The U.S. Department of Justice (DOJ) has arrested two individuals for an alleged conspiracy to launder cryptocurrency that was stolen during the 2016 hack of Bitfinex, a virtual currency exchange. According to the DOJ, the cryptocurrency that was seized is presently valued at $4.5 billion. Law enforcement has seized over $3.6 billion in cryptocurrency linked to the Bitfinex hack.

“Today’s arrests, and the department’s largest financial seizure ever, show that cryptocurrency is not a safe haven for criminals,” said Deputy Attorney General Lisa O. Monaco. “In a futile effort to maintain digital anonymity, the defendants laundered stolen funds through a labyrinth of cryptocurrency transactions. Thanks to the meticulous work of law enforcement, the department once again showed how it can and will follow the money, no matter what form it takes.”

The Wall Street Journal reported that the two people were both arrested without incident Tuesday morning in Manhattan. They have promoted themselves on social media as entrepreneurs with deep knowledge of tech and a love of travel.

According to The Wall Street Journal, at the couple’s appearance in Manhattan court, U.S. Magistrate Judge Debra Freeman set bond at $5 million for Mr. Lichtenstein and $3 million for Ms. Morgan, requiring that their parent’s homes be posted as security. The judge also ordered that they not have devices with internet access and prohibited them from conducting cryptocurrency transactions.

The two are facing charges related to conspiracy to commit money laundering and conspiracy to defraud the U.S. They were not charged with the hack of Bitfinex.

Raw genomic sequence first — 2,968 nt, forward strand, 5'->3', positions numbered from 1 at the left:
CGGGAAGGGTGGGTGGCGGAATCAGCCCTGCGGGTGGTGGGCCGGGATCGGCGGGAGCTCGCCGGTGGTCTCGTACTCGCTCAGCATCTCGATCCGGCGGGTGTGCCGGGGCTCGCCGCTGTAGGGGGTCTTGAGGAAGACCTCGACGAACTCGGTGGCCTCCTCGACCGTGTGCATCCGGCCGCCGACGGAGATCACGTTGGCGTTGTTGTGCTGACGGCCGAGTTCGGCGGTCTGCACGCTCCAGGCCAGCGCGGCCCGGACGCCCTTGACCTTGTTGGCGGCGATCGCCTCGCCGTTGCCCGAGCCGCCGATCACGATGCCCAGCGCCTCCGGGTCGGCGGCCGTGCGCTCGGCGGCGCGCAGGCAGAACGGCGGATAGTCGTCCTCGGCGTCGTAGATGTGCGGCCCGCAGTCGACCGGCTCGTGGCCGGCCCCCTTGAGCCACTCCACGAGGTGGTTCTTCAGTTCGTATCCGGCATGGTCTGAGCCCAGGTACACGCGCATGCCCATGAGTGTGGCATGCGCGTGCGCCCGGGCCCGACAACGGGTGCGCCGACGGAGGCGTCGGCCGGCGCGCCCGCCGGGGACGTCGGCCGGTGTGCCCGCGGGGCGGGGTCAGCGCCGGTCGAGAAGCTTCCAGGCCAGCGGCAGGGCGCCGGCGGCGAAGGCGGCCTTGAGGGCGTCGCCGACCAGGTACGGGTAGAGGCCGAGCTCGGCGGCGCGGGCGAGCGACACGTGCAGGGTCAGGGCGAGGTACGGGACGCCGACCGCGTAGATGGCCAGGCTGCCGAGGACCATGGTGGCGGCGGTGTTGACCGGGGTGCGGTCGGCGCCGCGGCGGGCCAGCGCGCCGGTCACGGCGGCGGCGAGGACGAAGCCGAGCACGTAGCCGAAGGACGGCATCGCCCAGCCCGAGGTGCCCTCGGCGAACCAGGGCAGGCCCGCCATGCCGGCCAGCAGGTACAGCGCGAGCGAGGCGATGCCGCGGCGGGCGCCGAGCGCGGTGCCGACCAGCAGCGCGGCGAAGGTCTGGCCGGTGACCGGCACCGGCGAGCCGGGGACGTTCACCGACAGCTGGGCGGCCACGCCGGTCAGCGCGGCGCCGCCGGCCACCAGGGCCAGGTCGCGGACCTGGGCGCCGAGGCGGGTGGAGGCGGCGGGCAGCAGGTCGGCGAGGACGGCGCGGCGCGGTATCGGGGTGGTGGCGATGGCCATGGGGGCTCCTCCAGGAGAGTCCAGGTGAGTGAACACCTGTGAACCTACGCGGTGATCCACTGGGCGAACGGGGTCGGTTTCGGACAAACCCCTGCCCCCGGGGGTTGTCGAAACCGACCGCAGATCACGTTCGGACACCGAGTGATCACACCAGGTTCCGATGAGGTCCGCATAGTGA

IBM explains that the blockchain has an immutable record of transactions. No participant can change or tamper with a transaction after it’s been recorded to the shared ledger. Transactions are recorded only once, eliminating the duplication of efforts that’s typical of traditional business records.

In short, the couple who allegedly attempted to launder a large amount of cryptocurrency left a trail of transactions that the Department of Justice used to discover the scheme. I’ve seen people on social media suggest that the blockchain is private and untraceable. However, the DOJ was very able to find the information they needed.


U.S. Department of Justice Unveiled Civil Cyber-Fraud Initiatives



The U.S. Deputy Attorney of the Justice Department, Lisa Monaco, unveiled two new enforcement initiatives aimed at targeting cryptocurrencies and government contractors who fail to report cyber breaches, Reuters reported. The U.S. Department of Justice website calls it the Civil Cyber-Fraud Initiative.